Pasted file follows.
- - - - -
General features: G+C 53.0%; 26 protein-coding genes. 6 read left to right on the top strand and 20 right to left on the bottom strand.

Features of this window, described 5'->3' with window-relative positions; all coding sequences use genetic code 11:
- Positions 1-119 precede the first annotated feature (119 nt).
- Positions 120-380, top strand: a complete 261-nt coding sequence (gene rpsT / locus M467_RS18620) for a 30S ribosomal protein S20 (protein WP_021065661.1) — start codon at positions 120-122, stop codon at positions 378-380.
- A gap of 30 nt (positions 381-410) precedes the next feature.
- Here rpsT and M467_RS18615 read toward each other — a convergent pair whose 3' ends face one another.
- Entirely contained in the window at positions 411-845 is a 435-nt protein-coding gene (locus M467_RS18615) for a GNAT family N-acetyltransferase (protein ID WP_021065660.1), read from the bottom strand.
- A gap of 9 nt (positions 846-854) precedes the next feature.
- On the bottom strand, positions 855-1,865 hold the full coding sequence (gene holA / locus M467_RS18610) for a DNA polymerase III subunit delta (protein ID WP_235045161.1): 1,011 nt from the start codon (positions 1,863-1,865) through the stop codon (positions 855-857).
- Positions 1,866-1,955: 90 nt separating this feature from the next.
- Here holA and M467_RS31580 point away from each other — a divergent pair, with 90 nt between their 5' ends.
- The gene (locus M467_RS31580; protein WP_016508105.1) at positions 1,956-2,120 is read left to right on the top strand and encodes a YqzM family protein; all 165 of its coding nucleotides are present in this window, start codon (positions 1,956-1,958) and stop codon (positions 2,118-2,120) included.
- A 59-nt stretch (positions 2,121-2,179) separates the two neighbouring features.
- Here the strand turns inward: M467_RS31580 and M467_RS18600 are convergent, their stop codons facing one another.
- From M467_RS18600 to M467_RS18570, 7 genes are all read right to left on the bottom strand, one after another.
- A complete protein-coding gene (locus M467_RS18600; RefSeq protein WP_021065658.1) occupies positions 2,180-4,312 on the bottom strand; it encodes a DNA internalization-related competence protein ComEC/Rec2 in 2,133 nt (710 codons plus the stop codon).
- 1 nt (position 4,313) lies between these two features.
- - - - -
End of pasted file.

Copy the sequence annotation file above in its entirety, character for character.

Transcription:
General features: G+C 53.0%; 26 protein-coding genes. 6 read left to right on the top strand and 20 right to left on the bottom strand.

Features of this window, described 5'->3' with window-relative positions; all coding sequences use genetic code 11:
- Positions 1-119 precede the first annotated feature (119 nt).
- Positions 120-380, top strand: a complete 261-nt coding sequence (gene rpsT / locus M467_RS18620) for a 30S ribosomal protein S20 (protein WP_021065661.1) — start codon at positions 120-122, stop codon at positions 378-380.
- A gap of 30 nt (positions 381-410) precedes the next feature.
- Here rpsT and M467_RS18615 read toward each other — a convergent pair whose 3' ends face one another.
- Entirely contained in the window at positions 411-845 is a 435-nt protein-coding gene (locus M467_RS18615) for a GNAT family N-acetyltransferase (protein ID WP_021065660.1), read from the bottom strand.
- A gap of 9 nt (positions 846-854) precedes the next feature.
- On the bottom strand, positions 855-1,865 hold the full coding sequence (gene holA / locus M467_RS18610) for a DNA polymerase III subunit delta (protein ID WP_235045161.1): 1,011 nt from the start codon (positions 1,863-1,865) through the stop codon (positions 855-857).
- Positions 1,866-1,955: 90 nt separating this feature from the next.
- Here holA and M467_RS31580 point away from each other — a divergent pair, with 90 nt between their 5' ends.
- The gene (locus M467_RS31580; protein WP_016508105.1) at positions 1,956-2,120 is read left to right on the top strand and encodes a YqzM family protein; all 165 of its coding nucleotides are present in this window, start codon (positions 1,956-1,958) and stop codon (positions 2,118-2,120) included.
- A 59-nt stretch (positions 2,121-2,179) separates the two neighbouring features.
- Here the strand turns inward: M467_RS31580 and M467_RS18600 are convergent, their stop codons facing one another.
- From M467_RS18600 to M467_RS18570, 7 genes are all read right to left on the bottom strand, one after another.
- A complete protein-coding gene (locus M467_RS18600; RefSeq protein WP_021065658.1) occupies positions 2,180-4,312 on the bottom strand; it encodes a DNA internalization-related competence protein ComEC/Rec2 in 2,133 nt (710 codons plus the stop codon).
- 1 nt (position 4,313) lies between these two features.